If you scroll through the posts that have been made, you’ll see I predominantly write about
Since we’ve had a few articles on food lately, we shall now return to our regularly scheduled Chronicle review.
They have officially befuddled me. Well, not “they” meaning the Chronicle, but certainly the author. The article in question is “On Students Who Are Full of It.” It begins by discussing how New York Times author Michael Winerip traveled to Ursinus College, where J.D. Salinger spent all of one semester of his brief college career. According to the Chronicle author, Winerip found some copies of the student newspaper featuring articles by Salinger, noting that
“The writing is so snide and hip and insiderly, it is almost impossible to tell what, if anything, he was trying to say. He was also the paper’s theater critic, but his reviews were mindlessly positive and cloying, particularly when it came to female roles, and some scholars have speculated that his primary artistic goal was bedding coeds.”
The Chronicle then suggests what professors should do about students who we are convinced have talent, but who choose to write their essays the night before they’re due, or who fail to proofread at all, or who write a 10 page “paper” on Leviathan that liberally references Calvin & Hobbes instead of Thomas Hobbes. And now comes the shocker: the author argues professors should show these students mercy.
Frankly I’m still not sure. The first argument is that genius needs room to grow. That Salinger, Einstein, and various other intellectuals of the 20th century were terrible at monotonous schoolwork and received poor grades. That these students who turn in what we like to call “trash” are really just stretching their creativity and trying to find who they are as writers and thinkers. That giving a student a poor grade for proof-reading or for not sticking to the topic could halt the greater intellectual progress these students are actually experiencing, and–worst of all–the sight of so much red pen in the margins could dishearten them. In this part of the article the author described one of his own Salinger-esque instances: he wrote an article for his high-school newspaper that was deemed “utterly repulsive.” The Latin/P.E. instructor pulled him aside and berated him for writing such nonsense; another instructor–only referred to as Father Dennis–handed him back his newspaper article bleeding with red ink that pointed out every single grammatical flaw. The author talks about how humiliated he was by both experiences, and that retrospectively he is grateful to the professors throughout his career who “gave him slack.”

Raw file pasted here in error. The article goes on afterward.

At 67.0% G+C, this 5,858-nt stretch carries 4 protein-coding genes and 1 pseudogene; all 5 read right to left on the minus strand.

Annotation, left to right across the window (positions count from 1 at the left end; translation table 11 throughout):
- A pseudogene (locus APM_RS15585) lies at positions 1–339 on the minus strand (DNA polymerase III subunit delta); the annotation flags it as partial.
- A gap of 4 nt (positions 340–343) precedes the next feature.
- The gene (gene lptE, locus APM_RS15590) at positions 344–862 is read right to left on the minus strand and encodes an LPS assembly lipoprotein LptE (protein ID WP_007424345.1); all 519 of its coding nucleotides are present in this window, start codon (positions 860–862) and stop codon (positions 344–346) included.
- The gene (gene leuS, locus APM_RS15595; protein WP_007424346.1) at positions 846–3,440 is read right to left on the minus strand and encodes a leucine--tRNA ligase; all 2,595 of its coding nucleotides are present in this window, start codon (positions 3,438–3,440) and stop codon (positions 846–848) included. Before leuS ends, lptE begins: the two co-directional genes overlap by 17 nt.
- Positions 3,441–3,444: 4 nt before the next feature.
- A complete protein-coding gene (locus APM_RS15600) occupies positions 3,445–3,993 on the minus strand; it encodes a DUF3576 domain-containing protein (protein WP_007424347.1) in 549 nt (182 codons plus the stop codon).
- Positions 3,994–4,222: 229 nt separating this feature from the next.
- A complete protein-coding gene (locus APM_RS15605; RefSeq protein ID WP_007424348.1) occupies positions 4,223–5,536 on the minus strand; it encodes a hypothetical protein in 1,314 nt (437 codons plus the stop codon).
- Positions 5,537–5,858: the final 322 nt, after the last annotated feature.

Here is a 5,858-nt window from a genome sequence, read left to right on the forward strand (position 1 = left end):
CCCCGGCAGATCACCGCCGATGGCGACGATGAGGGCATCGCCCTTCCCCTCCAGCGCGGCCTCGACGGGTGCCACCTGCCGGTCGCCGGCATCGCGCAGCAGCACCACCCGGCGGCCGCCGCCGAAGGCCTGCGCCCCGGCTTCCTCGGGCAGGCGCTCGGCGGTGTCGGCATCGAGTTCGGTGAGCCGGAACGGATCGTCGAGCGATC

The second argument for why these students deserve mercy is that the professors need to recognize that the student is not trying to anger them with their assignments. That the student is not trying to personally insult. That we should even consider the more insulting papers to be the ones with more potential. Moreover, if we really think that down deep this student has any level of potential, then it is our obligation to their futures to let them slide. To write things like, “I like how you referenced 20th century pop-culture in your paper on 17th century political theory. Please try to mention Thomas Hobbes more in the future when writing about his work, though.”
I finished this article and I was in shock. Then, my reaction was “You have GOT to be kidding me?!” Here are a few comments:
- The Salinger opening reference and the personal story with Father Dennis have nothing to do with the “argument” of the article. Why? Because in both of those cases we were talking about pieces written for a student paper. The last time I checked, writing for a student paper was completely optional and had nothing to do with the academic portion of college. In fact, most student papers I’ve read generally feature poor writing (particularly in the reviews and editorials) and various political/pop-culture references that have nothing to do with the rest of the article. Regardless, extra-curricular writing activities should be treated differently than academic assignments.
- The author is arguing we should make it a rule to treat students like exceptions. This is doomed to fail. Particularly when the reason the student is an exception is because of a “hunch.” It’s one thing to except a student because of a personal illness during the semester. It’s one thing to except a student because he is a senior and your class doesn’t apply to his major. But excepting a student because you think–despite the fact he did not proofread, and/or turn the assignment in on time and/or address the prompt you gave–he is just not living up to his potential is wrong on so many levels. It is first wrong to give this excepted student the impression that his work actually is worth passing. It is wrong to treat this student differently than you would the “genius” who was actually trying to play your academic game, purposefully stifling his creativity to try to get a passing grade in your class. It is wrong to treat this student differently from the other students who paper-wise turned in something similar but just didn’t set off your “hunch.”
- My last issue with the article is a philosophical one. Are we really to believe that genius only flourishes when every door is opened? Did Einstein and Salinger–for example–suffer because they had a few academic doors shut in their faces? Debate-able, but yet they still prevailed. True genius will always find a way to prevail. That’s almost part of the definition. Professors shouldn’t take themselves so seriously: one class is rarely–if ever–going to make or break a student. If the “genius” suffers because of poor study habits or inability to follow directions, he will learn the lesson (one way or another) and he will still find ways to flourish. You may just want to quit reading the school newspaper.